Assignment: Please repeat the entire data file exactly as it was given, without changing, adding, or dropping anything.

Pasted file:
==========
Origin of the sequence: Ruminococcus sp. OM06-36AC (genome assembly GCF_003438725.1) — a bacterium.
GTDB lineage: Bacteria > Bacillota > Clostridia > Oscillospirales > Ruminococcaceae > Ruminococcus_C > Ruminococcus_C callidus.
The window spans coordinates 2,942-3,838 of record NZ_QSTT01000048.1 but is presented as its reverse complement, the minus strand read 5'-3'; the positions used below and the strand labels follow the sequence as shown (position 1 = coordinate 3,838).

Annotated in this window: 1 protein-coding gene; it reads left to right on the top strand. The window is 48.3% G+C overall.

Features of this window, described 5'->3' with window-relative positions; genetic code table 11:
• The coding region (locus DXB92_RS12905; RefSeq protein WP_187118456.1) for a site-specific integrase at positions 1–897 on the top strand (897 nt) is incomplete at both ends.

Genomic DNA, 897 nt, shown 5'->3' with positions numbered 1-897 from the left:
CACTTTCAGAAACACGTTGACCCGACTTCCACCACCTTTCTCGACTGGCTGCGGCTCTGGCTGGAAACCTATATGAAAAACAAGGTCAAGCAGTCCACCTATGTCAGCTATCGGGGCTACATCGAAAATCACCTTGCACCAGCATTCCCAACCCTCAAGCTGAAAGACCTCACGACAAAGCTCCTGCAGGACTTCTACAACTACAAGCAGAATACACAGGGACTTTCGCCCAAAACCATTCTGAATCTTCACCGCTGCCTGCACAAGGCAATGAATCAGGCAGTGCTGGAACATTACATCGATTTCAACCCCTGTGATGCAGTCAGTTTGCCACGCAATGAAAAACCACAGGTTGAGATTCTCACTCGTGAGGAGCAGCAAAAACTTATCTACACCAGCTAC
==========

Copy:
Origin of the sequence: Ruminococcus sp. OM06-36AC (genome assembly GCF_003438725.1) — a bacterium.
GTDB lineage: Bacteria > Bacillota > Clostridia > Oscillospirales > Ruminococcaceae > Ruminococcus_C > Ruminococcus_C callidus.
The window spans coordinates 2,942-3,838 of record NZ_QSTT01000048.1 but is presented as its reverse complement, the minus strand read 5'-3'; the positions used below and the strand labels follow the sequence as shown (position 1 = coordinate 3,838).

Annotated in this window: 1 protein-coding gene; it reads left to right on the top strand. The window is 48.3% G+C overall.

Features of this window, described 5'->3' with window-relative positions; genetic code table 11:
• The coding region (locus DXB92_RS12905; RefSeq protein WP_187118456.1) for a site-specific integrase at positions 1–897 on the top strand (897 nt) is incomplete at both ends.

Genomic DNA, 897 nt, shown 5'->3' with positions numbered 1-897 from the left:
CACTTTCAGAAACACGTTGACCCGACTTCCACCACCTTTCTCGACTGGCTGCGGCTCTGGCTGGAAACCTATATGAAAAACAAGGTCAAGCAGTCCACCTATGTCAGCTATCGGGGCTACATCGAAAATCACCTTGCACCAGCATTCCCAACCCTCAAGCTGAAAGACCTCACGACAAAGCTCCTGCAGGACTTCTACAACTACAAGCAGAATACACAGGGACTTTCGCCCAAAACCATTCTGAATCTTCACCGCTGCCTGCACAAGGCAATGAATCAGGCAGTGCTGGAACATTACATCGATTTCAACCCCTGTGATGCAGTCAGTTTGCCACGCAATGAAAAACCACAGGTTGAGATTCTCACTCGTGAGGAGCAGCAAAAACTTATCTACACCAGCTAC